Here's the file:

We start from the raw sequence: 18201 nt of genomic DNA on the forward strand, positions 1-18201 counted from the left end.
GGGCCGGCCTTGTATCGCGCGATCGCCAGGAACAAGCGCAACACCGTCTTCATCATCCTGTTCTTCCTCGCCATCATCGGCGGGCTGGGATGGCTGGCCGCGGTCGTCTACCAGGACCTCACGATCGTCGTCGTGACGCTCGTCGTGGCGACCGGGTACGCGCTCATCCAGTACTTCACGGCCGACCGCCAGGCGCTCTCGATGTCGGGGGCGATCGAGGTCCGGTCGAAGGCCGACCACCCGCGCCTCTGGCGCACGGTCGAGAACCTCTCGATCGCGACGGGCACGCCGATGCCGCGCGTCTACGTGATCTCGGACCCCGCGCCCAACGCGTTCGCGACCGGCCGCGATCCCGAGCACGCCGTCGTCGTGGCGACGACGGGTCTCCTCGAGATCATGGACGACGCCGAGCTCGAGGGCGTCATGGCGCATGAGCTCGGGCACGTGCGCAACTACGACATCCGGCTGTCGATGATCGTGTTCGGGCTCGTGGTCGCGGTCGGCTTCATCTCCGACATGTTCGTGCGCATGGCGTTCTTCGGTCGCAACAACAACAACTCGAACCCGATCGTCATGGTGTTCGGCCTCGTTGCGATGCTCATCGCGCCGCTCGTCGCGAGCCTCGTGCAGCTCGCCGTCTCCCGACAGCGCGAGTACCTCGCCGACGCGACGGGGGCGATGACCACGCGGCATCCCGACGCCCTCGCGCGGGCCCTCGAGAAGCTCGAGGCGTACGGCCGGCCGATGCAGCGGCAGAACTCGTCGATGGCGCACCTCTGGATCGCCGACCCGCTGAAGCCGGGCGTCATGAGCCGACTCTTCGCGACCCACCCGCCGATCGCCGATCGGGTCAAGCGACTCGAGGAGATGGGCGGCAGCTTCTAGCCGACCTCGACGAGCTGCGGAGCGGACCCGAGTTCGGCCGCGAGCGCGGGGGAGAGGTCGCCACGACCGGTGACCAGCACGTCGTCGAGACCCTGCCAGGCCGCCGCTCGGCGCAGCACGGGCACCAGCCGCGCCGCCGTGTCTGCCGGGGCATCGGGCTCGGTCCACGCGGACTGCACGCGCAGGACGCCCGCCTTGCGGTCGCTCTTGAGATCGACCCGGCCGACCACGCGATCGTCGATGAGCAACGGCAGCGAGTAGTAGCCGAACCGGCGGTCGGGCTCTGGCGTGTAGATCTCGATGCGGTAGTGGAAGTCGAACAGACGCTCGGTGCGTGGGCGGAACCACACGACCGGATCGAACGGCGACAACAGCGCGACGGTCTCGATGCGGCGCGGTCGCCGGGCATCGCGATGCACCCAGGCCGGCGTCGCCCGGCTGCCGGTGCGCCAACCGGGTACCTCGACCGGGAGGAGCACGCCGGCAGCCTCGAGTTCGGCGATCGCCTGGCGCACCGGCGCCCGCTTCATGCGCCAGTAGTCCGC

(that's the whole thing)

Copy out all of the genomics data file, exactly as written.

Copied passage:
We start from the raw sequence: 18201 nt of genomic DNA on the forward strand, positions 1-18201 counted from the left end.
GGGCCGGCCTTGTATCGCGCGATCGCCAGGAACAAGCGCAACACCGTCTTCATCATCCTGTTCTTCCTCGCCATCATCGGCGGGCTGGGATGGCTGGCCGCGGTCGTCTACCAGGACCTCACGATCGTCGTCGTGACGCTCGTCGTGGCGACCGGGTACGCGCTCATCCAGTACTTCACGGCCGACCGCCAGGCGCTCTCGATGTCGGGGGCGATCGAGGTCCGGTCGAAGGCCGACCACCCGCGCCTCTGGCGCACGGTCGAGAACCTCTCGATCGCGACGGGCACGCCGATGCCGCGCGTCTACGTGATCTCGGACCCCGCGCCCAACGCGTTCGCGACCGGCCGCGATCCCGAGCACGCCGTCGTCGTGGCGACGACGGGTCTCCTCGAGATCATGGACGACGCCGAGCTCGAGGGCGTCATGGCGCATGAGCTCGGGCACGTGCGCAACTACGACATCCGGCTGTCGATGATCGTGTTCGGGCTCGTGGTCGCGGTCGGCTTCATCTCCGACATGTTCGTGCGCATGGCGTTCTTCGGTCGCAACAACAACAACTCGAACCCGATCGTCATGGTGTTCGGCCTCGTTGCGATGCTCATCGCGCCGCTCGTCGCGAGCCTCGTGCAGCTCGCCGTCTCCCGACAGCGCGAGTACCTCGCCGACGCGACGGGGGCGATGACCACGCGGCATCCCGACGCCCTCGCGCGGGCCCTCGAGAAGCTCGAGGCGTACGGCCGGCCGATGCAGCGGCAGAACTCGTCGATGGCGCACCTCTGGATCGCCGACCCGCTGAAGCCGGGCGTCATGAGCCGACTCTTCGCGACCCACCCGCCGATCGCCGATCGGGTCAAGCGACTCGAGGAGATGGGCGGCAGCTTCTAGCCGACCTCGACGAGCTGCGGAGCGGACCCGAGTTCGGCCGCGAGCGCGGGGGAGAGGTCGCCACGACCGGTGACCAGCACGTCGTCGAGACCCTGCCAGGCCGCCGCTCGGCGCAGCACGGGCACCAGCCGCGCCGCCGTGTCTGCCGGGGCATCGGGCTCGGTCCACGCGGACTGCACGCGCAGGACGCCCGCCTTGCGGTCGCTCTTGAGATCGACCCGGCCGACCACGCGATCGTCGATGAGCAACGGCAGCGAGTAGTAGCCGAACCGGCGGTCGGGCTCTGGCGTGTAGATCTCGATGCGGTAGTGGAAGTCGAACAGACGCTCGGTGCGTGGGCGGAACCACACGACCGGATCGAACGGCGACAACAGCGCGACGGTCTCGATGCGGCGCGGTCGCCGGGCATCGCGATGCACCCAGGCCGGCGTCGCCCGGCTGCCGGTGCGCCAACCGGGTACCTCGACCGGGAGGAGCACGCCGGCAGCCTCGAGTTCGGCGATCGCCTGGCGCACCGGCGCCCGCTTCATGCGCCAGTAGTCCGC